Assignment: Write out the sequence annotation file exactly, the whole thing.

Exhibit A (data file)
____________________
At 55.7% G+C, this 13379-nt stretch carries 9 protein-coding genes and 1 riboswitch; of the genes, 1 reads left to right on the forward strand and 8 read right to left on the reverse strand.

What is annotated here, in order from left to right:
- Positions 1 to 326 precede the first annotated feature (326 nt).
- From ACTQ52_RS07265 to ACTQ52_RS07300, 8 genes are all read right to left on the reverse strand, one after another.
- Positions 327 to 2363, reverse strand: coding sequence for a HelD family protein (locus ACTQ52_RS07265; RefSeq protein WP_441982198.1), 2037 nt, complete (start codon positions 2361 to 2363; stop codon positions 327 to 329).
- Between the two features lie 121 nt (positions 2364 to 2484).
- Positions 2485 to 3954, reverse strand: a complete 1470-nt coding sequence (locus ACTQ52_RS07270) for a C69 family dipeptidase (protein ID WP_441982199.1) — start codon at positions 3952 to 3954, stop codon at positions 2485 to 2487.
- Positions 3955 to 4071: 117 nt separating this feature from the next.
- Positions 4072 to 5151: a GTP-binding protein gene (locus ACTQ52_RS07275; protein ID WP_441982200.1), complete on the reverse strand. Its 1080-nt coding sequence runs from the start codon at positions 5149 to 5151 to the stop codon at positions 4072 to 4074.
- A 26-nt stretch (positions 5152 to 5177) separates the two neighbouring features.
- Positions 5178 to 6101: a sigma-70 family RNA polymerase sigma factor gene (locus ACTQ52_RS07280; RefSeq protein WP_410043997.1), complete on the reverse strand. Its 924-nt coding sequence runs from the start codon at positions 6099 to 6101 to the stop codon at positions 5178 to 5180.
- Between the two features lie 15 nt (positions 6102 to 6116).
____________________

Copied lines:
At 55.7% G+C, this 13379-nt stretch carries 9 protein-coding genes and 1 riboswitch; of the genes, 1 reads left to right on the forward strand and 8 read right to left on the reverse strand.

What is annotated here, in order from left to right:
- Positions 1 to 326 precede the first annotated feature (326 nt).
- From ACTQ52_RS07265 to ACTQ52_RS07300, 8 genes are all read right to left on the reverse strand, one after another.
- Positions 327 to 2363, reverse strand: coding sequence for a HelD family protein (locus ACTQ52_RS07265; RefSeq protein WP_441982198.1), 2037 nt, complete (start codon positions 2361 to 2363; stop codon positions 327 to 329).
- Between the two features lie 121 nt (positions 2364 to 2484).
- Positions 2485 to 3954, reverse strand: a complete 1470-nt coding sequence (locus ACTQ52_RS07270) for a C69 family dipeptidase (protein ID WP_441982199.1) — start codon at positions 3952 to 3954, stop codon at positions 2485 to 2487.
- Positions 3955 to 4071: 117 nt separating this feature from the next.
- Positions 4072 to 5151: a GTP-binding protein gene (locus ACTQ52_RS07275; protein ID WP_441982200.1), complete on the reverse strand. Its 1080-nt coding sequence runs from the start codon at positions 5149 to 5151 to the stop codon at positions 4072 to 4074.
- A 26-nt stretch (positions 5152 to 5177) separates the two neighbouring features.
- Positions 5178 to 6101: a sigma-70 family RNA polymerase sigma factor gene (locus ACTQ52_RS07280; RefSeq protein WP_410043997.1), complete on the reverse strand. Its 924-nt coding sequence runs from the start codon at positions 6099 to 6101 to the stop codon at positions 5178 to 5180.
- Between the two features lie 15 nt (positions 6102 to 6116).